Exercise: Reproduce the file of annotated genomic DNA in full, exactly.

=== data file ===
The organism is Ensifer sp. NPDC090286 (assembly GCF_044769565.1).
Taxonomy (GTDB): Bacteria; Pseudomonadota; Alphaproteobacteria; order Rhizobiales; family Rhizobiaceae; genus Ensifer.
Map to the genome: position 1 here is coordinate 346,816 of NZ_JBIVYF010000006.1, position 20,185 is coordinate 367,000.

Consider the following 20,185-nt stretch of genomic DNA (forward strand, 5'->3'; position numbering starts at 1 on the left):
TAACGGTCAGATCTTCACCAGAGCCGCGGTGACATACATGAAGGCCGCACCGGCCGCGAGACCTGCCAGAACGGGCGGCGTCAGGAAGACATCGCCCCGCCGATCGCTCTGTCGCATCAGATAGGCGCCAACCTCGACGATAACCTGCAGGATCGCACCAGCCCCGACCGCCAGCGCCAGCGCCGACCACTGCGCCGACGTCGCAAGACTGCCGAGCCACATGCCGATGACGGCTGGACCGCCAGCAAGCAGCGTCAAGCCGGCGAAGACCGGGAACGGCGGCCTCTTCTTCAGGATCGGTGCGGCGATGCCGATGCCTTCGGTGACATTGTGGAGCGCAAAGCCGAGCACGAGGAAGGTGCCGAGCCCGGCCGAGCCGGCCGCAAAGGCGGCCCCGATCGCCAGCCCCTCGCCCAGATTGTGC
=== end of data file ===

The organism is Ensifer sp. NPDC090286 (assembly GCF_044769565.1).
Taxonomy (GTDB): Bacteria; Pseudomonadota; Alphaproteobacteria; order Rhizobiales; family Rhizobiaceae; genus Ensifer.
Map to the genome: position 1 here is coordinate 346,816 of NZ_JBIVYF010000006.1, position 20,185 is coordinate 367,000.

Consider the following 20,185-nt stretch of genomic DNA (forward strand, 5'->3'; position numbering starts at 1 on the left):
TAACGGTCAGATCTTCACCAGAGCCGCGGTGACATACATGAAGGCCGCACCGGCCGCGAGACCTGCCAGAACGGGCGGCGTCAGGAAGACATCGCCCCGCCGATCGCTCTGTCGCATCAGATAGGCGCCAACCTCGACGATAACCTGCAGGATCGCACCAGCCCCGACCGCCAGCGCCAGCGCCGACCACTGCGCCGACGTCGCAAGACTGCCGAGCCACATGCCGATGACGGCTGGACCGCCAGCAAGCAGCGTCAAGCCGGCGAAGACCGGGAACGGCGGCCTCTTCTTCAGGATCGGTGCGGCGATGCCGATGCCTTCGGTGACATTGTGGAGCGCAAAGCCGAGCACGAGGAAGGTGCCGAGCCCGGCCGAGCCGGCCGCAAAGGCGGCCCCGATCGCCAGCCCCTCGCCCAGATTGTGC